Even Luciani’s speech patterns reflected the austerity that characterized his life. Like any great teacher, he had a gift for conveying profound insights in unadorned, easily understandable prose. Though blessed with a probing intellect, prodigious memory and vast learning, he sprinkled his discourse with humble anecdotes from life and literature, clearly illustrating great truths that even the young and untutored could readily grasp.

As pope, Luciani quickly discarded the royal “we” and disdained the sedia gestatoria, or portable throne in which popes, hoisted onto the shoulders of their subjects, were carried in majestic procession like conquering monarchs. At his papal installation he also abandoned the traditional crowning with the ostentatious, jewel-encrusted, triple tiara, insisting instead on receiving a simple shepherd’s pallium as symbol of his new role as bishop of Rome. This pope’s unexpected greeting to those who met with him at the Vatican was, “How can I serve you?”

And there were private instances—only recently disclosed—in which John Paul I revealed his abiding humility in ways the public could not have imagined.

A Niece Remembers

This past summer I made a monthlong pilgrimage to Italy and retraced Luciani’s life journey from Canale D’Agordo, his birthplace in the Dolomites, to St. Peter’s Basilica, where the pope’s earthly remains rest in a crypt not far from the bones of St. Peter.

I also examined documents written in his own hand and spoke extensively with several people who knew and loved him, including nieces, prelates and secretaries from his days as bishop, patriarch and pope.

One of them was the pope’s favorite niece, Pia Luciani Basso, daughter of Luciani’s younger brother Edoardo. Their relationship, she confided to me, was so close that he was like “a second father” to her.

She explained how her uncle’s soothing presence and gentle encouragement eased her mind when she left home to attend a distant school. Despite a pressing schedule as bishop, Luciani volunteered to accompany her when her father fell ill. “He always put aside his own problems to help others in need,” she recalled.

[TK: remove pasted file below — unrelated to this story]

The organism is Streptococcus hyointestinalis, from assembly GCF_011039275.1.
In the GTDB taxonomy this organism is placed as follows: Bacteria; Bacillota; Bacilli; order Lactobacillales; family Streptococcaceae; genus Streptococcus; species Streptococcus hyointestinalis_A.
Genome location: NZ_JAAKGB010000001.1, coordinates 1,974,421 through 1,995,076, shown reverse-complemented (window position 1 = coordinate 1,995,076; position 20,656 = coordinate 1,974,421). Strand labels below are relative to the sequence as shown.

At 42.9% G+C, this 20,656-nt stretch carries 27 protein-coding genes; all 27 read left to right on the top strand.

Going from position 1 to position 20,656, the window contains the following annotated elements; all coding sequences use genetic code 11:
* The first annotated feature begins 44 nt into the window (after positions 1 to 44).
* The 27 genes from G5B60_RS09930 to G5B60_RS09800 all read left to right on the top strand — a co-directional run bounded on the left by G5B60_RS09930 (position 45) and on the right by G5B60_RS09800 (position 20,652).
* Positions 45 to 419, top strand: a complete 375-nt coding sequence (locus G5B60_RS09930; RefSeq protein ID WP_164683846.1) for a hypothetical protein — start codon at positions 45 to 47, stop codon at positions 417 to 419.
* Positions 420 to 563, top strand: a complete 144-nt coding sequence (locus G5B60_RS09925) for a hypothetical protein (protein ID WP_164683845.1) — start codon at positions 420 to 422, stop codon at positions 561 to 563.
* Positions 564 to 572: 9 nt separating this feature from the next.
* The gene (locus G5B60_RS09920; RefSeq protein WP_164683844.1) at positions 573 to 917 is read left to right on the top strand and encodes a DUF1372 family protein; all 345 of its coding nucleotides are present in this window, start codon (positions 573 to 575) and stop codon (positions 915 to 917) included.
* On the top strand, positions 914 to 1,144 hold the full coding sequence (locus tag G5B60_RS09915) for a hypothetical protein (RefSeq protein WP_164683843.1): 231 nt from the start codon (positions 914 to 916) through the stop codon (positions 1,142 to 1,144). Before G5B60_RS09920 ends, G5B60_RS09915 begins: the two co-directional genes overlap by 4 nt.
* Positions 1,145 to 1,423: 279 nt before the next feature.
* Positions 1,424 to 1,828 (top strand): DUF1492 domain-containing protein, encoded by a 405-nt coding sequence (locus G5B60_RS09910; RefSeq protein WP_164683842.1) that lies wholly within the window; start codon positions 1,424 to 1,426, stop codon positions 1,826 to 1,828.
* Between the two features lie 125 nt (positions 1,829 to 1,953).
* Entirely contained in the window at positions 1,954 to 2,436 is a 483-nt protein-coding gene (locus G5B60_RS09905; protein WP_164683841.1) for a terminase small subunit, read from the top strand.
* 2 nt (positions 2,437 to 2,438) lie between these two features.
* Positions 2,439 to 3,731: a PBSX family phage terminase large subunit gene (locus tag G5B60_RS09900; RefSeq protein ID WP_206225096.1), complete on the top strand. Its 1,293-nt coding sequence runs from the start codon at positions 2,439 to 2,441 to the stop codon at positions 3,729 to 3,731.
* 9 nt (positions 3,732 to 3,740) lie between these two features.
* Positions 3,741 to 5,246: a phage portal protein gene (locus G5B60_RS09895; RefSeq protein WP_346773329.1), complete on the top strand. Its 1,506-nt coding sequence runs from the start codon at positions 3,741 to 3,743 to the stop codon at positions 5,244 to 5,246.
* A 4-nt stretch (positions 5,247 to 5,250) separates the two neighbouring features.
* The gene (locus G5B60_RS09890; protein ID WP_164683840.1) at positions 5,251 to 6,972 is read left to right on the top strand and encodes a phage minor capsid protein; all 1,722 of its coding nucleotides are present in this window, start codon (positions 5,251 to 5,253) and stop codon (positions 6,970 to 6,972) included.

Her father was fond of telling about an incident that illuminates the pope’s extraordinary selflessness even as a youngster. The Luciani family was poor, and hunger was an almost constant companion. Even so, one day Albino came home with some white bread, a precious commodity. Instead of eating it himself or giving away a part of it, he gave Edoardo the entire piece and watched with satisfaction as the younger boy devoured it.

“His humility was a choice, because he was always conscious of his intelligence, but he was conscious too that this was a gift from God,” the niece explained.

Mrs. Basso noted that Luciani thought of himself as an ordinary priest. “His dream was to have a parish in the lake region and bring with him his mother and his father, because he said his mother would be happy to be in a house on the lake.” He never realized his dream.

Instead, Luciani would reluctantly accept what ambitious clerics yearned for: promotion to the highest ranks in the church hierarchy. “I must accept the will of Providence,” he would say resignedly, according to Mrs. Basso.

Just before entering the conclave that elected him, Luciani wrote to her expressing relief that he was “out of danger.”

“I think he was afraid of that. He was hoping that it wouldn’t happen,” she conjectured.

Santo Subito!

“Lived holiness is very much more widespread than officially proclaimed holiness.... Coming into Paradise, we will probably find mothers, workers, professional people, students set higher than the official saints we venerate on earth,” Luciani once wrote. That is undoubtedly so, and though he would surely deem himself undeserving to be counted among them, his life is a testament to his worthiness.